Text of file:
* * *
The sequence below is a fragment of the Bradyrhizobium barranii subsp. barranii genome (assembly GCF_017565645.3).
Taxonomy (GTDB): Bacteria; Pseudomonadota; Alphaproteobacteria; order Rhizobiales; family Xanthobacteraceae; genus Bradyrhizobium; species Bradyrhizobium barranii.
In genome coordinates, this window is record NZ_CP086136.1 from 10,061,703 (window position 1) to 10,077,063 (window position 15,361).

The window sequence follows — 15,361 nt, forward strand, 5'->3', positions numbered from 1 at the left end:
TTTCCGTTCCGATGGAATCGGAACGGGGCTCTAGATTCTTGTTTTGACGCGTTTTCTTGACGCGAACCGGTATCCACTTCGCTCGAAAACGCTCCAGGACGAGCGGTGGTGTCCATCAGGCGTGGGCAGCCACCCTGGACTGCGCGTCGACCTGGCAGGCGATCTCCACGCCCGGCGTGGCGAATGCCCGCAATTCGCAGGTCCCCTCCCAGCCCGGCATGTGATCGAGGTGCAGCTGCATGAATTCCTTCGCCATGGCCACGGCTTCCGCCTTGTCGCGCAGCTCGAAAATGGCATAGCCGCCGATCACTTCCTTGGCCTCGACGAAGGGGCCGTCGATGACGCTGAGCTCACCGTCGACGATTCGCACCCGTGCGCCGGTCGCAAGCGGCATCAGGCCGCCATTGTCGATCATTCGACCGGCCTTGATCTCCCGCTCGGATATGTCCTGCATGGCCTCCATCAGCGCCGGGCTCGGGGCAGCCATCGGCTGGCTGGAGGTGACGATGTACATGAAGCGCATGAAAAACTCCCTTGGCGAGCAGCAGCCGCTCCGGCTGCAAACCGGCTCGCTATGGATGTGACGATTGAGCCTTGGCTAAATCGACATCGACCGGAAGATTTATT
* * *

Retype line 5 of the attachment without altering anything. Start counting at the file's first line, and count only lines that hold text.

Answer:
TTTCCGTTCCGATGGAATCGGAACGGGGCTCTAGATTCTTGTTTTGACGCGTTTTCTTGACGCGAACCGGTATCCACTTCGCTCGAAAACGCTCCAGGACGAGCGGTGGTGTCCATCAGGCGTGGGCAGCCACCCTGGACTGCGCGTCGACCTGGCAGGCGATCTCCACGCCCGGCGTGGCGAATGCCCGCAATTCGCAGGTCCCCTCCCAGCCCGGCATGTGATCGAGGTGCAGCTGCATGAATTCCTTCGCCATGGCCACGGCTTCCGCCTTGTCGCGCAGCTCGAAAATGGCATAGCCGCCGATCACTTCCTTGGCCTCGACGAAGGGGCCGTCGATGACGCTGAGCTCACCGTCGACGATTCGCACCCGTGCGCCGGTCGCAAGCGGCATCAGGCCGCCATTGTCGATCATTCGACCGGCCTTGATCTCCCGCTCGGATATGTCCTGCATGGCCTCCATCAGCGCCGGGCTCGGGGCAGCCATCGGCTGGCTGGAGGTGACGATGTACATGAAGCGCATGAAAAACTCCCTTGGCGAGCAGCAGCCGCTCCGGCTGCAAACCGGCTCGCTATGGATGTGACGATTGAGCCTTGGCTAAATCGACATCGACCGGAAGATTTATT